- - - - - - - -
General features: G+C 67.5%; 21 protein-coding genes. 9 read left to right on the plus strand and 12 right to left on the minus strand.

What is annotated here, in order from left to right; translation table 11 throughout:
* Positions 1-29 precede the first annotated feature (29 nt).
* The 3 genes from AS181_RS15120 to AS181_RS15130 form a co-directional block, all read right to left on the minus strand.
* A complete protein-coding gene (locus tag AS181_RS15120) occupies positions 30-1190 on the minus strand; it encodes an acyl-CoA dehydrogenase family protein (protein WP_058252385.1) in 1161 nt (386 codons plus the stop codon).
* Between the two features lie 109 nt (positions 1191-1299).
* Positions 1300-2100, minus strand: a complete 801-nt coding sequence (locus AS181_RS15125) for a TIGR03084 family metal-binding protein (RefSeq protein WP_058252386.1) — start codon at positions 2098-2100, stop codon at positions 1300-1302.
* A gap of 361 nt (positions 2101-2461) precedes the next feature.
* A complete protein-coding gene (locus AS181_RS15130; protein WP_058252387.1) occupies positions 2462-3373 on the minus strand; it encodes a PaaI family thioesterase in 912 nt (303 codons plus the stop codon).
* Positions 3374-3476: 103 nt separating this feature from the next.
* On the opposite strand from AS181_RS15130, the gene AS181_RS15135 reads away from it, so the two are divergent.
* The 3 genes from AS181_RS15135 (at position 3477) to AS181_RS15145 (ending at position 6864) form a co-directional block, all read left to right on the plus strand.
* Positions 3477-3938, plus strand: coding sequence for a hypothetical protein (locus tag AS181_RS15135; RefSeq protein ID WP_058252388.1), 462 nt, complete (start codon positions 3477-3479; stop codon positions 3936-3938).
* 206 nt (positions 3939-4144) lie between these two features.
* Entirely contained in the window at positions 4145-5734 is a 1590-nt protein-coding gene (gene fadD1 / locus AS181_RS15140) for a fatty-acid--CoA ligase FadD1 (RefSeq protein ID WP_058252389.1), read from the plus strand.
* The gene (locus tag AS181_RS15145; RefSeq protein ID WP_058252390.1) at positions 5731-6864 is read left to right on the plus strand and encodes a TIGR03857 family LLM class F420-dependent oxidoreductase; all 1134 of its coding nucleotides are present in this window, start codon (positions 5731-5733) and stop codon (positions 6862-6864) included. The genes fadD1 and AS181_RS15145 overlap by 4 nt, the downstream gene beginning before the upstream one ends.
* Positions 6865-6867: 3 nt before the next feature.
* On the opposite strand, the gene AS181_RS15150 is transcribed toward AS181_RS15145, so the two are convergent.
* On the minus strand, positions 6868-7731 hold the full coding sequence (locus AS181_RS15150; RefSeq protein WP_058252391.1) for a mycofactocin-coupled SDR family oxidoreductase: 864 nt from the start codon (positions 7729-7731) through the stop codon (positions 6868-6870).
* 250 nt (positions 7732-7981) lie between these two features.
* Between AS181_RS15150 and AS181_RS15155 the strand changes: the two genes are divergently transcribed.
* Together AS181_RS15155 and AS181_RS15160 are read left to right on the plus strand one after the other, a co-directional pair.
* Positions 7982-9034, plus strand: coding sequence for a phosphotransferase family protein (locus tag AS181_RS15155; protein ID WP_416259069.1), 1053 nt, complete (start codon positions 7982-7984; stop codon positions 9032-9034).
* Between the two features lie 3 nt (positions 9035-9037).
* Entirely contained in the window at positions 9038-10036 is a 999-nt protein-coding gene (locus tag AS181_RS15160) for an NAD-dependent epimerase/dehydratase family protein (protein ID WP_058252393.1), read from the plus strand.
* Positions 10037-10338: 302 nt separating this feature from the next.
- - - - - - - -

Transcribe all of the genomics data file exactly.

General features: G+C 67.5%; 21 protein-coding genes. 9 read left to right on the plus strand and 12 right to left on the minus strand.

What is annotated here, in order from left to right; translation table 11 throughout:
* Positions 1-29 precede the first annotated feature (29 nt).
* The 3 genes from AS181_RS15120 to AS181_RS15130 form a co-directional block, all read right to left on the minus strand.
* A complete protein-coding gene (locus tag AS181_RS15120) occupies positions 30-1190 on the minus strand; it encodes an acyl-CoA dehydrogenase family protein (protein WP_058252385.1) in 1161 nt (386 codons plus the stop codon).
* Between the two features lie 109 nt (positions 1191-1299).
* Positions 1300-2100, minus strand: a complete 801-nt coding sequence (locus AS181_RS15125) for a TIGR03084 family metal-binding protein (RefSeq protein WP_058252386.1) — start codon at positions 2098-2100, stop codon at positions 1300-1302.
* A gap of 361 nt (positions 2101-2461) precedes the next feature.
* A complete protein-coding gene (locus AS181_RS15130; protein WP_058252387.1) occupies positions 2462-3373 on the minus strand; it encodes a PaaI family thioesterase in 912 nt (303 codons plus the stop codon).
* Positions 3374-3476: 103 nt separating this feature from the next.
* On the opposite strand from AS181_RS15130, the gene AS181_RS15135 reads away from it, so the two are divergent.
* The 3 genes from AS181_RS15135 (at position 3477) to AS181_RS15145 (ending at position 6864) form a co-directional block, all read left to right on the plus strand.
* Positions 3477-3938, plus strand: coding sequence for a hypothetical protein (locus tag AS181_RS15135; RefSeq protein ID WP_058252388.1), 462 nt, complete (start codon positions 3477-3479; stop codon positions 3936-3938).
* 206 nt (positions 3939-4144) lie between these two features.
* Entirely contained in the window at positions 4145-5734 is a 1590-nt protein-coding gene (gene fadD1 / locus AS181_RS15140) for a fatty-acid--CoA ligase FadD1 (RefSeq protein ID WP_058252389.1), read from the plus strand.
* The gene (locus tag AS181_RS15145; RefSeq protein ID WP_058252390.1) at positions 5731-6864 is read left to right on the plus strand and encodes a TIGR03857 family LLM class F420-dependent oxidoreductase; all 1134 of its coding nucleotides are present in this window, start codon (positions 5731-5733) and stop codon (positions 6862-6864) included. The genes fadD1 and AS181_RS15145 overlap by 4 nt, the downstream gene beginning before the upstream one ends.
* Positions 6865-6867: 3 nt before the next feature.
* On the opposite strand, the gene AS181_RS15150 is transcribed toward AS181_RS15145, so the two are convergent.
* On the minus strand, positions 6868-7731 hold the full coding sequence (locus AS181_RS15150; RefSeq protein WP_058252391.1) for a mycofactocin-coupled SDR family oxidoreductase: 864 nt from the start codon (positions 7729-7731) through the stop codon (positions 6868-6870).
* 250 nt (positions 7732-7981) lie between these two features.
* Between AS181_RS15150 and AS181_RS15155 the strand changes: the two genes are divergently transcribed.
* Together AS181_RS15155 and AS181_RS15160 are read left to right on the plus strand one after the other, a co-directional pair.
* Positions 7982-9034, plus strand: coding sequence for a phosphotransferase family protein (locus tag AS181_RS15155; protein ID WP_416259069.1), 1053 nt, complete (start codon positions 7982-7984; stop codon positions 9032-9034).
* Between the two features lie 3 nt (positions 9035-9037).
* Entirely contained in the window at positions 9038-10036 is a 999-nt protein-coding gene (locus tag AS181_RS15160) for an NAD-dependent epimerase/dehydratase family protein (protein ID WP_058252393.1), read from the plus strand.
* Positions 10037-10338: 302 nt separating this feature from the next.